ADT launches new home automation system nationwide | #TpromoCom #ADT #Security #HomeAutomation | ADT, a provider of monitored security and interactive home and business automation solutions in the U.S. and Canada, is rolling out the ADT Command panel and control platform nationwide.
Building on the ADT Pulse platform, which was introduced in 2010, ADT Command offers a rich feature set customized to address customers’ lifestyle and needs, while increasing operational efficiencies.
“At ADT we are dedicated to security and leveraging technology to meet the needs of the evolving smart home industry while bringing the best in-home protection to our customers,” Jim DeVries, Chief Executive Officer of ADT, said in the announcement.
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On the 12th of this month, Security eNews–your news blog–carried the following news item related to single-use and combination burglar / fire alarm panels, alleged to be non compliant with regard to UL 985 and NFPA 72:
Major Alarm Panel Recall Could Be Looming | There appears to be a major issue of non-compliance with both the NFPA and UL codes by possibly every alarm panel manufacturer in the industry — despite being UL certified (click here).
I’d like to make a personal observation on this matter.
First, was public disclosure with the Consumer Product Safety Commission (CSPC) really necessary? In a world where the popular news media grandstands on any and every opportunity to demonize the security industry, was this really necessary?
Second, as technicians, many of us have suspected that there might be potential issues with the electronic burglar alarm panels we use… but we didn’t publicly disclose the matter because it would tell every burglar known to man that there could be an inherent issue. Oh, and we commonly run our alarm wires inside the walls, inside the structure, and not outside so burglars cannot easily short them.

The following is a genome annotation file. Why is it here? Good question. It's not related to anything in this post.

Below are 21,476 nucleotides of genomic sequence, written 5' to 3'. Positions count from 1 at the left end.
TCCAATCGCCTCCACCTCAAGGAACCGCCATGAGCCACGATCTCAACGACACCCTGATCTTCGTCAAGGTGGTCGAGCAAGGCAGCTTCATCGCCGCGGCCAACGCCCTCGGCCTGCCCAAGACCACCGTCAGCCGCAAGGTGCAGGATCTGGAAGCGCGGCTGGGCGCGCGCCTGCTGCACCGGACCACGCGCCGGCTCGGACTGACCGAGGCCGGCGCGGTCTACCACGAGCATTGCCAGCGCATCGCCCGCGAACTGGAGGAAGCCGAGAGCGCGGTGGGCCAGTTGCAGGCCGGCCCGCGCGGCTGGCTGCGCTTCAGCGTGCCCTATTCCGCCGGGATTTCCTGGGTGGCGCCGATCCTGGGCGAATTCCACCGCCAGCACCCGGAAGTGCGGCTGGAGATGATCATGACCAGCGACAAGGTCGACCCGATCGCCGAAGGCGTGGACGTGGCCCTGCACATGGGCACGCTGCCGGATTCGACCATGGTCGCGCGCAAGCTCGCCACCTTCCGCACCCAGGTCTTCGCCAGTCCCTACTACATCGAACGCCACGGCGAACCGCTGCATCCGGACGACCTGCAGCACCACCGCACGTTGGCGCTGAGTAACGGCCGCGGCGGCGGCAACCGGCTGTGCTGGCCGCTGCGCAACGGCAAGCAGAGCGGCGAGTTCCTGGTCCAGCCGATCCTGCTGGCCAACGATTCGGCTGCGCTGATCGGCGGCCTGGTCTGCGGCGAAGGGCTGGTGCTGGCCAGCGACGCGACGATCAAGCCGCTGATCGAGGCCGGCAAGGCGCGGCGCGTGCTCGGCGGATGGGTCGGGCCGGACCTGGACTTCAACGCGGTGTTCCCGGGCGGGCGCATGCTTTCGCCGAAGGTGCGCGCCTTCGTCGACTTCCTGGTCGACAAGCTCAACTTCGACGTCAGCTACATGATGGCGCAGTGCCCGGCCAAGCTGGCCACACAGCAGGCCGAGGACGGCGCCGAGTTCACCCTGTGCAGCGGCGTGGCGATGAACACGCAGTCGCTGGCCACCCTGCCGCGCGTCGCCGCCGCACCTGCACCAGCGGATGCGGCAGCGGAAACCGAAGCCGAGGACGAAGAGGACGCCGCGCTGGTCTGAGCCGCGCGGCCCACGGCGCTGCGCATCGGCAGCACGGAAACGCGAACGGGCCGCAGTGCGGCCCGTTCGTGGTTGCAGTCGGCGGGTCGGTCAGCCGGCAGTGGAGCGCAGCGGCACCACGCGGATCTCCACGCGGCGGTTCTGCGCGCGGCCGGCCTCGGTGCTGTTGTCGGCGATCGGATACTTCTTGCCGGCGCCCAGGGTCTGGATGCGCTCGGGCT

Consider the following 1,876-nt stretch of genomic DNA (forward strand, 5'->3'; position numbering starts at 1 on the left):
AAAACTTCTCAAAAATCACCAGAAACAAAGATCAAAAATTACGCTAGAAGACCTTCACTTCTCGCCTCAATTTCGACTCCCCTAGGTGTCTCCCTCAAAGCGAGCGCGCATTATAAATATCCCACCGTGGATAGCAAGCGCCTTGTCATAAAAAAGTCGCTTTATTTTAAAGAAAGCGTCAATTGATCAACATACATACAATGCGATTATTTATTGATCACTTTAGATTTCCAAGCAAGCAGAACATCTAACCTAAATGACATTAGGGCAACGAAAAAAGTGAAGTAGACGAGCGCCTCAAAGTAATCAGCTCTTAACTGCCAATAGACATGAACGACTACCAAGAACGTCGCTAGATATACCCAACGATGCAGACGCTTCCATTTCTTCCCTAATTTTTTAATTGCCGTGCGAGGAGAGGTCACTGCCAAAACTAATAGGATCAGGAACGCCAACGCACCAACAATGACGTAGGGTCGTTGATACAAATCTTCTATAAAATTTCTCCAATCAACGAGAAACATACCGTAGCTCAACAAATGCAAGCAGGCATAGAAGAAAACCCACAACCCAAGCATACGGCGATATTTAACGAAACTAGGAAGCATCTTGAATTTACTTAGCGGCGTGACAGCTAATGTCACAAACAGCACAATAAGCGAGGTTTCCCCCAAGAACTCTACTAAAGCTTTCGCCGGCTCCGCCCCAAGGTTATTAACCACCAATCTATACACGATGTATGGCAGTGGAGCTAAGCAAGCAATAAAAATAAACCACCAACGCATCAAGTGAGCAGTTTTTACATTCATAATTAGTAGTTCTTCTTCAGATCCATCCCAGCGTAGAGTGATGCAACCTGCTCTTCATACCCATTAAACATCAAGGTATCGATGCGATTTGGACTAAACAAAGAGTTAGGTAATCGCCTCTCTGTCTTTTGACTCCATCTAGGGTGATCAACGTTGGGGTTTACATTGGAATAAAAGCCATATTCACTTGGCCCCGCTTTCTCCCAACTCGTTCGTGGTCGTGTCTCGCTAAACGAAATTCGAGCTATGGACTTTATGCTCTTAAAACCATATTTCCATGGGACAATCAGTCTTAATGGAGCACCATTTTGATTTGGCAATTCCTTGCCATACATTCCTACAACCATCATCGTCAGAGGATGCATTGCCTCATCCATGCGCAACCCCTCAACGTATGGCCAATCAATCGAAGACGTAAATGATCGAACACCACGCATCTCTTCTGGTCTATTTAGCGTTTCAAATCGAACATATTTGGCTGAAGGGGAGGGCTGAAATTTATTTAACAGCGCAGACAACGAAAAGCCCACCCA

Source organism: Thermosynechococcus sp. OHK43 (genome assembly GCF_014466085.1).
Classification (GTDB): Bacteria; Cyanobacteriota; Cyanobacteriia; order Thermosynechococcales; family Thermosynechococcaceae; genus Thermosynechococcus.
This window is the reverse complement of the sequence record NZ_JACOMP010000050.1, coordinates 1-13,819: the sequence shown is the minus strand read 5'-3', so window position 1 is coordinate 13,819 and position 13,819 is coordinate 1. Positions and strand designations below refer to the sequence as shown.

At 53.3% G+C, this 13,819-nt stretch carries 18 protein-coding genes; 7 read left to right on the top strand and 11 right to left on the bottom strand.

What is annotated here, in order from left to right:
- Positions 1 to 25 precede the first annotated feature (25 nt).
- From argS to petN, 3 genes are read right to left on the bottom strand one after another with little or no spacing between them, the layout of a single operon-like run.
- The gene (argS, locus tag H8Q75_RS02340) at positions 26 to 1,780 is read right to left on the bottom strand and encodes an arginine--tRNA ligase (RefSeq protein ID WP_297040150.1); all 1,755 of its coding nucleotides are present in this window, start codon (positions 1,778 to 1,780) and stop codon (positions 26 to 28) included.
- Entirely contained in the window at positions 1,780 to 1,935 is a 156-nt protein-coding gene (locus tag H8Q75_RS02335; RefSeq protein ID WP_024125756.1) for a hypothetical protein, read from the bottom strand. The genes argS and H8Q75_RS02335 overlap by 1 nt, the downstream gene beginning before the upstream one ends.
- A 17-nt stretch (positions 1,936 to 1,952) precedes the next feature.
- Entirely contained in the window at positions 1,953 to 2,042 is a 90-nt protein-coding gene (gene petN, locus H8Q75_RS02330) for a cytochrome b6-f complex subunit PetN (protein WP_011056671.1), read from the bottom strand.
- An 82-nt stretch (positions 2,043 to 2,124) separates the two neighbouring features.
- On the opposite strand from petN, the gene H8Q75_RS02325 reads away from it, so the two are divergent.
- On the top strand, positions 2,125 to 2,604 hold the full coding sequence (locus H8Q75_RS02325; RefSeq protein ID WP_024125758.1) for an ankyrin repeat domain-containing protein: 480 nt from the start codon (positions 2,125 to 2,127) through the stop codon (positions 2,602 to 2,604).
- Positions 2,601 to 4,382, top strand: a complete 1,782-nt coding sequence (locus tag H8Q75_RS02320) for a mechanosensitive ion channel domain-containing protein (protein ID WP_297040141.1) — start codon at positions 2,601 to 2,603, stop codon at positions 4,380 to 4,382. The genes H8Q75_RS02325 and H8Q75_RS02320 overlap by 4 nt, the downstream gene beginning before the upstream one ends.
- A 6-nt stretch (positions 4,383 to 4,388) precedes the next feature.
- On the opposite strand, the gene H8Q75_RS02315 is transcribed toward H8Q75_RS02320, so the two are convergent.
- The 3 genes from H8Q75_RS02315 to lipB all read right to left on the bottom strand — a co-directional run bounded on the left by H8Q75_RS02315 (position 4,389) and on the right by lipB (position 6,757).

Third, couldn’t this be handled in some other manner, other than involving all the above as well as the entire world?
In conclusion, the resolution to this issue is now beyond comprehension or the financial ability of anyone to address via normal channels.
Not only will this effectively cause most burglar alarm panel manufacturers to expend an unimaginable amount of money and effort to fix, if found to be an issue, but it could put some of them out of business. It may also mean that every alarm company out there might have to return to their good customer’s place of business or residence to replace the alarm panels that they previously installed–and most likely at their own expense.
Did I forget to mention the lawsuits that could result because of all this? Of course, some of the older panels out there were installed before UL and NFPA compliance was codified. That will, of course, help limit or contain the problem to some degree.
Alarm dealers, the immediate resolution to this problem is to stop running all your wires surface on the outside of buildings and homes. Well, at least make sure you don’t (sorry for the bit of sarcasm here).
And finally, I sincerely hope I’m making a mountain out of a mole hill here, but time will tell. One thing is for sure, this will be an interesting ride. –Al Colombo
About Al Colombo
Allan B. Colombo is a long-time trade journalist and copywriter in the security and life-safety markets. Over the past 35 years his byline has appeared in nearly every security and locksmith trade magazine on the planet. He’s now a Senior Design Specialist with TpromoCom, a social media, content, and web design company based in Canton, Ohio.
Editor’s Note:Feel free to leave me a comment below. Thank you.
Residents escape burning condo building despite not having fire alarms | #TpromoCom #Fire #FireAlarm #LifeSafety | WEST BEND, Wis. — All residents escaped a fire at a condo complex despite there not being a fire alarm system. The fire broke out about 1:20 a.m. Friday at the building on North River Drive in West Bend.
To read the remainder of this shocking news story, click here.
Editor’s Note: As a former fire technician and alarm dealership owner/manager, I fully understand the issue of fire code and the fact that landlords that build only have to maintain their buildings to the code that was in force at the time they were constructed. However, on a personal level, I often wonder if there’s a better way.